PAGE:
MT. LEBANON, Pa.—It was never supposed to be my forever home.
Last week, I took one last look at what has been home for most of my adult life and decided to say thank you instead of goodbye.
Thirty-one years ago, I crossed the threshold of 260 with a 6-day-old infant and a boisterous 3-year-old.
Home is never really a place as much as it is a kaleidoscope of experiences that range from soaring highs to heartbreaking lows, with plenty of ordinary in between. If you embrace those moments, they never go away, despite leaving the structure where you hung your hat every night.
My practical engineer father winced the first time he and my mother came to see the house, because I had dared to find a place to live outside the neighborhood in which they and my sisters lived. And because the house was old, with creaky windows, crooked floors, and ancient plaster that dimpled the wallpaper the previous owner desperately used to cover flaws.
My father saw work; I saw potential. He saw endless trips with his toolbox; I saw a home ready to be loved. It took 31 years and a lot of elbow grease. The wall-to-wall carpeting was torn out, the floors sanded, the wallpaper ripped down and every room painted a vibrant color to bring out the character.
It was here my daughter, Shannon, hit her first baseball over the roof, kicked the soccer ball endlessly off the back of the foundation and fell asleep sitting straight up in her walk-in closet while listening to a yoga CD.
It’s where my son, Glenn, wore holes into two fence slats while practicing baseball pitches. He also overshot the basketball hoop, landing the ball on the bakery roof next door. And he used to open his bedroom window and crawl onto the sunroom roof to read a book.
All in all, a score of windows fell to the children playing a sport of some kind. My favorite moment was the roller hockey game in the driveway that led to a hockey puck sailing through the stained-glass front-door window and landing at my feet in the living room.
It was the home both children’s friends—sometimes their entire sports teams—came to “carb up” with great big bowls of homemade pasta and sauce the night before the big game. It was here all the children’s friends came after a big win or loss to celebrate or commiserate the moment.
I always thought it was funny that, despite all the homes in Mt. Lebanon, the children came to ours. There was no game room, fancy television or sofa in our basement. It was literally a basement with a couple of used couches pushed together.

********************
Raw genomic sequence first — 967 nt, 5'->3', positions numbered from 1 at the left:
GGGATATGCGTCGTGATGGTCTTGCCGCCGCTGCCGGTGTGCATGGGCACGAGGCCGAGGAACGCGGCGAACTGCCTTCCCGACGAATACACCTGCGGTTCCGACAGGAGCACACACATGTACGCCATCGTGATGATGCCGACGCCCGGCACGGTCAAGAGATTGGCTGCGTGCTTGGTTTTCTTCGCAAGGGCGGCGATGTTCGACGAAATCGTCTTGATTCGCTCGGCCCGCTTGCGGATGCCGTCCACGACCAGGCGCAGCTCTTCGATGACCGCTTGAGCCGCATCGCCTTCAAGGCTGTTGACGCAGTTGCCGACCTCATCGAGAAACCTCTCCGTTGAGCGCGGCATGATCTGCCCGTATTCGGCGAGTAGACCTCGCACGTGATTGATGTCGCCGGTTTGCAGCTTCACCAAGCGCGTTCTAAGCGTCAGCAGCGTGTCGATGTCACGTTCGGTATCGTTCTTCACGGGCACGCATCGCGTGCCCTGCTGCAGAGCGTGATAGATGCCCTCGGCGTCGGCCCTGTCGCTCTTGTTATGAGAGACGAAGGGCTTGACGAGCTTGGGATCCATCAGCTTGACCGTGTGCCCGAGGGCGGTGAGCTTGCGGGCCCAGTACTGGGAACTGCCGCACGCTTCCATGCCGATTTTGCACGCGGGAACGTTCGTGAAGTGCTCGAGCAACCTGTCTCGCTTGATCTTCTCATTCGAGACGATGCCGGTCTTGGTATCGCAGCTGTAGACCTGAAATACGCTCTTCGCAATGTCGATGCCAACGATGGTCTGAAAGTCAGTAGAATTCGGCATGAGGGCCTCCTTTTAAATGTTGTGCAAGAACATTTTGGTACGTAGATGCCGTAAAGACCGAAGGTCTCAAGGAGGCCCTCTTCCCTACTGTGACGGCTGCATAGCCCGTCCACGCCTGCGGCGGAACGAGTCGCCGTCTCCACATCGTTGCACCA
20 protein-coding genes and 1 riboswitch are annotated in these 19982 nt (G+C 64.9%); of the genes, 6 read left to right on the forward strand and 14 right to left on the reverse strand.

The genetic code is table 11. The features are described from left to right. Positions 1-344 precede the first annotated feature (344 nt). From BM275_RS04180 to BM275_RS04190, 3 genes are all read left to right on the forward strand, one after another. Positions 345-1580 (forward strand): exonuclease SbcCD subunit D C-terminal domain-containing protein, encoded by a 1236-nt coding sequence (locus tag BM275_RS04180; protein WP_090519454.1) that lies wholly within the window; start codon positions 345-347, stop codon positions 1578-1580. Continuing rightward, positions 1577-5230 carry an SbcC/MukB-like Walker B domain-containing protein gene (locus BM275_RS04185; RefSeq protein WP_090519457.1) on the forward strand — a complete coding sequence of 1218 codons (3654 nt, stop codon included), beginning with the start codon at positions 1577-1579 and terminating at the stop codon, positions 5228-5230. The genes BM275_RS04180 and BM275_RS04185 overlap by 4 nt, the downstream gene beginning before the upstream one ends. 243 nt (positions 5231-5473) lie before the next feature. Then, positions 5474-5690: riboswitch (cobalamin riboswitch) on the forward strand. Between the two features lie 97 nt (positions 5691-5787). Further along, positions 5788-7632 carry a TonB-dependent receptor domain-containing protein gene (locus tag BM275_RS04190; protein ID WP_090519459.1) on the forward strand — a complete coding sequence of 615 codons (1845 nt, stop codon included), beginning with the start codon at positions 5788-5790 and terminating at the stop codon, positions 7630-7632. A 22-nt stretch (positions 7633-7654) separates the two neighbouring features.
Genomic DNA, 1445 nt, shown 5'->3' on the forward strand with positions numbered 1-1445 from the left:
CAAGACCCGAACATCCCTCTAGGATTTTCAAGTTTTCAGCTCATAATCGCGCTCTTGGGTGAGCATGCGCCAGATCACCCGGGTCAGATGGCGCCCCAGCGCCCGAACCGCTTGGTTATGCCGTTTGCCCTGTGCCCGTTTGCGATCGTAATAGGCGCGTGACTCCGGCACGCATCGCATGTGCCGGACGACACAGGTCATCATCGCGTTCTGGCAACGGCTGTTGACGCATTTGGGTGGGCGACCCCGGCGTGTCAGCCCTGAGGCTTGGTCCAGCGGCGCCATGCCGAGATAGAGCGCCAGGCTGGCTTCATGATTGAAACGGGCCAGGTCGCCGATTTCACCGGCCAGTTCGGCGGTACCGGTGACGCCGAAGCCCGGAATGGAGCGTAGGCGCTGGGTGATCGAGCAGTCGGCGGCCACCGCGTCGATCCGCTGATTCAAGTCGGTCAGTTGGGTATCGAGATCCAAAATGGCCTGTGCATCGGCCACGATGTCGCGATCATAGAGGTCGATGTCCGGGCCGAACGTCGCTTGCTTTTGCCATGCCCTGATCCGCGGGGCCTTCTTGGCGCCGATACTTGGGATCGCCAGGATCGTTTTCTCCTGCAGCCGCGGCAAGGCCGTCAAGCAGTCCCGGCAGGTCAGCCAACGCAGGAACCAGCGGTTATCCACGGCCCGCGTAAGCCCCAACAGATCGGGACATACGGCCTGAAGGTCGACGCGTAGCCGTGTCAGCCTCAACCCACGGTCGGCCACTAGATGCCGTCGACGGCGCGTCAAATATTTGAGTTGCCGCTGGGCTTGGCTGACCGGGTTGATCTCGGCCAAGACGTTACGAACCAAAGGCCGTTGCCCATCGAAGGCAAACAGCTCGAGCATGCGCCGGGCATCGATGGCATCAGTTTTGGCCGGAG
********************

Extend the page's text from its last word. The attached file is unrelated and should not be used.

Things were tight in our home. We may have lived in one of Pittsburgh’s wealthiest suburbs, but we didn’t have much. Clothes shopping for them was not Abercrombie & Fitch at the mall; it was Goodwill. When they had soccer, baseball or football camps or tournaments, my father kept a ledger of the times I had to borrow money and pay him back so they could attend.
There were plenty of times I silently cried on the landing between the first and second floors after the children were asleep, wondering how we were going to get by on the little amount left in the checkbook.
The children never complained about their clothes. They never complained when we couldn’t eat out with the other families after every soccer or football game. And they kind of enjoyed looking for spare quarters to fill up the gas tank.
They never complained, because we had this place called home. It was a place where, for 31 years, we hosted the Feast of the Seven Fishes for the entire extended family. It meant an early-morning trip to the Strip District to get our fish from Wholey’s, our Italian delicacies from Pennsylvania Macaroni Co. and our great big cups of coffee from La Prima Espresso Co. to keep us going.
Constructed in 1929, 260 is a Dutch colonial. The first owners were the Sumters, who lived a soap opera life filled with infidelities, intrigue, and a questionable suicide. It set the tone for scores of owners who never lasted longer than a few years.
The Bradfutes were some of the more extended owners. He was the local justice of the peace and served as an air-raid siren captain during World War II. In 2018, when I redid the attic, I found a portfolio of his daughter Carol’s charcoal drawings—hundreds of them—which she had done as a student at Carnegie Tech (now Carnegie Mellon University), revealing a very rare view of the 1930s Pittsburgh landscape and fashion.
When I left, I knew the only appropriate thing to do was leave the drawings with the new owners. They belonged there in all their historic beauty. They were part of the house, not part of my home.
My father was right: 260 was a lot of work.
I was right, too. She lived up to her potential. So much love passed that threshold. So many dreams realized. So many struggles, heartbreaks, and failures as well.
She gave shelter to the three of us for a very long time. She was a gracious host for proms, graduations, birthdays, and family gatherings with uncles and aunts who have long passed. She also served as the place for the annual Pittsburgh Tribune-Review newsroom Christmas party and even several Burns suppers.
My son-in-law, Michael, picked Shannon up for their first date there. And Glenn hugged me goodbye there when he left for Colorado to make his way in the world. The note he left me in the attic came to the new home, as did the memory.
My parents always taught me to leave a place better than you found it. They weren’t really talking about a house, but the sentiment applies.
They always taught me to be grateful and to show grace, no matter the situation. As I pulled away from 260 last week, I thanked her for letting us love her and for loving us back, and told her to take good care of her new owners.